King of the Zombies

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King of the Zombies
Promotional release poster
Directed byJean Yarbrough
Produced byLindsley Parsons
Written byEdmond Kelso
Music byEdward J. Kay
CinematographyMack Stengler
Edited byRichard C. Currier
Sterling Productions, Inc.
Distributed byMonogram Pictures Corporation
Release date
  • May 14, 1941 (1941-05-14)
Running time
67 minutes
CountryUnited States

King of the Zombies is a 1941 American zombie comedy film directed by Jean Yarbrough and stars Dick Purcell, Joan Woodbury, and Mantan Moreland. The film was produced by Monogram Pictures, and was typical of its B films churned out by the Pine-Thomas team. Along with flying scenes, the use of zany characters and slapstick efforts were juxtaposed with a spy and zombie story.[1]


In 1941, a Capelis XC-12 transport aircraft flown by pilot James "Mac" McCarthy (Dick Purcell) flying between Cuba and Puerto Rico runs low on fuel and is blown off course by a storm. McCarthy, unable to pick up any radio transmissions over the Caribbean, hears by a faint radio signal. After crash-landing on a remote island, his passenger Bill Summers (John Archer) and his black manservant/valet, Jefferson Jackson (Mantan Moreland) take refuge in a mansion owned by Dr. Miklos Sangre (Henry Victor) and his wife Alyce (Patricia Stacey).

The quick-witted yet easily frightened manservant soon becomes convinced the mansion is haunted by zombies, and confirms this with some of the doctor's hired help. With the help of Barbara Winslow (Joan Woodbury), the stranded group begins to find out what mysterious events are taking place in the mansion.

Exploring, the group stumbles upon a voodoo ritual in the cellar. It is being conducted by the doctor, who is in reality a foreign spy, trying to acquire war intelligence from a captured US Admiral whose aircraft had crashed in a similar fashion on the island. McCarthy comes under the doctor's spell but Summers comes to his aid. Information is being transmitted to Barbara, but Summers stops the ritual. The interruption causes the zombies to turn on their master. Sangre shoots the pilot but falls into a firepit and dies. With Sangre dead, all the zombies are released from the doctor's spell.



Mantan Moreland as "Jeff" Jackson

King of the Zombies was announced in January 1941 as a vehicle for Bela Lugosi.[2] It was inspired by the success of The Ghost Breakers (1940).[1]

Lugosi was meant to play the role of Dr. Miklos Sangre.[3] When he became unavailable, negotiations ensued to obtain Peter Lorre for the part, but a deal could not be reached.[4] Veteran character actor Henry Victor was signed just prior to the date of filming.[5]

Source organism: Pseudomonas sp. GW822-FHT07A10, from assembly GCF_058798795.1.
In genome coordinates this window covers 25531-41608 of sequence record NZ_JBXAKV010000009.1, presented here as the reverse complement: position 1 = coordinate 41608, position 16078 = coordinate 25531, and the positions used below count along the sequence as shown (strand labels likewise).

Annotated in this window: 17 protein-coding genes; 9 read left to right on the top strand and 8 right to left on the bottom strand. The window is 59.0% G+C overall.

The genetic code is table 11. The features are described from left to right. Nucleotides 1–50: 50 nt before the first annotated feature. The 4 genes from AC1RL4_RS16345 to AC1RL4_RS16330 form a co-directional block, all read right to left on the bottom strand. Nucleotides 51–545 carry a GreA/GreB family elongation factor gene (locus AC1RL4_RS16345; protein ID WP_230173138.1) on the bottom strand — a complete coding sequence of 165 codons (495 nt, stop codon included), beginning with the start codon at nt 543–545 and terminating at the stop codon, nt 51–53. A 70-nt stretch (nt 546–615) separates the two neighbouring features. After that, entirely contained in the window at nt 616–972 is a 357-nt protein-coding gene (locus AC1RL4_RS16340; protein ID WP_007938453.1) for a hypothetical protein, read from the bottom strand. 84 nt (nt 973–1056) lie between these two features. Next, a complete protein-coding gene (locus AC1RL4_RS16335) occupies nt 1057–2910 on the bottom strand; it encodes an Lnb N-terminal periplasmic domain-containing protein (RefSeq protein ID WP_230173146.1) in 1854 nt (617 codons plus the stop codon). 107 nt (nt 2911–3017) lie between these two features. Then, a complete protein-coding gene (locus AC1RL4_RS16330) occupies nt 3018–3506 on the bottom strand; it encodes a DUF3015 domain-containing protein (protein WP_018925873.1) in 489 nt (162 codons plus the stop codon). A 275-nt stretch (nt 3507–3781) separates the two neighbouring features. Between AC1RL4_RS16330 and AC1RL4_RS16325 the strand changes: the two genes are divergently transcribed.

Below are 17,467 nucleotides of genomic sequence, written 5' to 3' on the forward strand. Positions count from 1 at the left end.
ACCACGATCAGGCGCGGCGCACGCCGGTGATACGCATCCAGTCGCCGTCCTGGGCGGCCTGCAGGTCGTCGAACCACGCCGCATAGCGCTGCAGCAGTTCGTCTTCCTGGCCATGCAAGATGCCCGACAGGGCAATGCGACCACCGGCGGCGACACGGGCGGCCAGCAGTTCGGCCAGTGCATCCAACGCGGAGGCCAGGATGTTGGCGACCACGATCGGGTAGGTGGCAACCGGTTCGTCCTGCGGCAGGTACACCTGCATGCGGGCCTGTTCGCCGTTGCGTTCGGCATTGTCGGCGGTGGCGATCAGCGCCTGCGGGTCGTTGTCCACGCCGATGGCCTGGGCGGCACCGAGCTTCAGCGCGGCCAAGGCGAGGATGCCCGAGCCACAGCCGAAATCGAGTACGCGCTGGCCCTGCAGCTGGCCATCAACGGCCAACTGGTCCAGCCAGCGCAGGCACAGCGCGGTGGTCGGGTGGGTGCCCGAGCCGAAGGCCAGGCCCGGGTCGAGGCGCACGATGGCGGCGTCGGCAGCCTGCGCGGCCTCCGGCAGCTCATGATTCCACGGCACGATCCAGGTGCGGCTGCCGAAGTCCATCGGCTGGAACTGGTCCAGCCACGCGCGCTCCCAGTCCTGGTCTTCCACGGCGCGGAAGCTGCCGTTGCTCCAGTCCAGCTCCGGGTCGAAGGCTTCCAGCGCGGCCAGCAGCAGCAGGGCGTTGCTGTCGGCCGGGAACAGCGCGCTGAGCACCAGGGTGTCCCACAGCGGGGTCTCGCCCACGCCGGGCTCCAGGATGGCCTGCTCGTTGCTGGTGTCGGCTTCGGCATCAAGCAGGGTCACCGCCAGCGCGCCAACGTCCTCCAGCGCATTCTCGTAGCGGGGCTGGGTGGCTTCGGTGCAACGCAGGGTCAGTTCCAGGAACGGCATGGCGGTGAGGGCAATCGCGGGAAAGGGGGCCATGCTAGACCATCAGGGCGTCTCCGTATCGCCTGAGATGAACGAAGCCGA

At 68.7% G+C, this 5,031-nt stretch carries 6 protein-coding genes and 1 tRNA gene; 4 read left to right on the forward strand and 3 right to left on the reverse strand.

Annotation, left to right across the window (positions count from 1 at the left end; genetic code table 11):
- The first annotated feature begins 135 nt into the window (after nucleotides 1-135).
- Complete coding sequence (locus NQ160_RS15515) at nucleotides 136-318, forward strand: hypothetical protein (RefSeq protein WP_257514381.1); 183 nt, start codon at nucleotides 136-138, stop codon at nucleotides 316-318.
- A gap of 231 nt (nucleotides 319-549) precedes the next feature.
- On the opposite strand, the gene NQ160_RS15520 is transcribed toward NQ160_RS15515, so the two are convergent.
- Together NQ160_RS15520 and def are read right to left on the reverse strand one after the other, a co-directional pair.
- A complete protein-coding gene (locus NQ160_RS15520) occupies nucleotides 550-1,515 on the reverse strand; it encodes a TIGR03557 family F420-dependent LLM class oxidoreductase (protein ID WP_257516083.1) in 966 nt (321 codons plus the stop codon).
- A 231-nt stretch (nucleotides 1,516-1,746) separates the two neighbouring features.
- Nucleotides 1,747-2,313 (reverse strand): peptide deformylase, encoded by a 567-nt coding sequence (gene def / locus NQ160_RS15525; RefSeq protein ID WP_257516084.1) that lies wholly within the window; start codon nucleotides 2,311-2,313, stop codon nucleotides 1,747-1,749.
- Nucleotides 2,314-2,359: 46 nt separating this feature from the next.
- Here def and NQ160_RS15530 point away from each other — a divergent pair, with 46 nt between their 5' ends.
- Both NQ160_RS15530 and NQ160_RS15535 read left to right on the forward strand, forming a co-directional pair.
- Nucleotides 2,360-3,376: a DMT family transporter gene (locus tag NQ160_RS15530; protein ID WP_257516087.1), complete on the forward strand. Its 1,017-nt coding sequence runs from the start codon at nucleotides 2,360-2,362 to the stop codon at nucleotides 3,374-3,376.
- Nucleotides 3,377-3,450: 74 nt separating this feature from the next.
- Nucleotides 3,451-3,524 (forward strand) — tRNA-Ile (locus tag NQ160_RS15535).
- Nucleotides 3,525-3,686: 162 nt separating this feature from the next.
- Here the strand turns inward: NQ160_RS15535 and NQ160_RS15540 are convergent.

Principal photography by Sterling Productions, Inc. began on March 28 and wrapped early April, 1941, primarily filmed on a studio back lot.[6] The transport aircraft used in King of the Zombies is the Capelis XC-12, built in 1933 by Capelis Safety Airplane Corporation of California. The aircraft was a 12-seat, low-wing cabin monoplane with two 525 hp Wright Cyclone engines. [Note 1]


In the press kit for King of the Zombies, Monogram advised exhibitors to sell "it along the same lines as Paramount's The Ghost Breakers (1940)." The Bob Hope horror/comedy was a runaway hit at the time.[7]


Writing in The Zombie Movie Encyclopedia, academic Peter Dendle called King of the Zombies "... utterly absurd and delightful".[3] Bruce G. Hallenbeck, who wrote Comedy-Horror Films, said that the film's politically incorrect humor comes off as innocent due to Moreland's delivery.[7]


King of the Zombies was nominated for an Academy Award for Best Music (Music Score of a Dramatic Picture) (Edward Kay).[3]


Two years later, King of the Zombies was followed by a sequel, of sorts, called Revenge of the Zombies (1943) that included two of the original cast members. Mantan Moreland reprised his role as Jeff. Madame Sul-Te-Wan was cast as Mammy Beulah, the housekeeper.



  1. ^ The aircraft appears as both a model and in disassembled form as a crashed aircraft.


  1. ^ a b Weaver 1993, pp. 36-45.
  2. ^ "Of local origin The New York Times, January 27, 1941, p. 11.
  3. ^ a b c Dendle 2001, pp. 96–97.
  4. ^ Schallert, Edwin. "Robinson, Ida Lupino chosen for 'Sea Beast': Award winner assigned Hepburn return imminent 'Cracked Nuts' cast set Sanders to act Nazi cop Lorre 'King of Zombies'." Los Angeles Times, March 1, 1941, p. 12.
  5. ^ Schallert, Edwin. "Disney, Goldwyn will coproduce fairy tale: Hayworth, Astaire duo Helen Parrish wins lead Autry subject revealed Purcell, Woodbury team Montgomery in dual role." Los Angeles Times, March 28, 1941, p. 26.
  6. ^ "Original print information: 'King of the Zombies'." Turner Classic Movies. Retrieved: August 18, 2016.
  7. ^ a b Hallenbeck 2009, pp. 32–34.


  • Dendle, Peter. The Zombie Movie Encyclopedia. Jefferson, North Carolina: McFarland & Company, 2001. ISBN 978-0-7864-9288-6.
  • Hallenbeck, Bruce G. Comedy-Horror Films: A Chronological History, 1914-2008. Jefferson, North Carolina: McFarland & Company, 2009. ISBN 978-0-7864-5378-8.
  • Weaver, Tom. Poverty Row Horrors! Mongram, PRC and Republic Horror Films of the Forties. Jefferson, North Carolina: McFarland & Company, 1993. ISBN 978-0-7864-0798-9.

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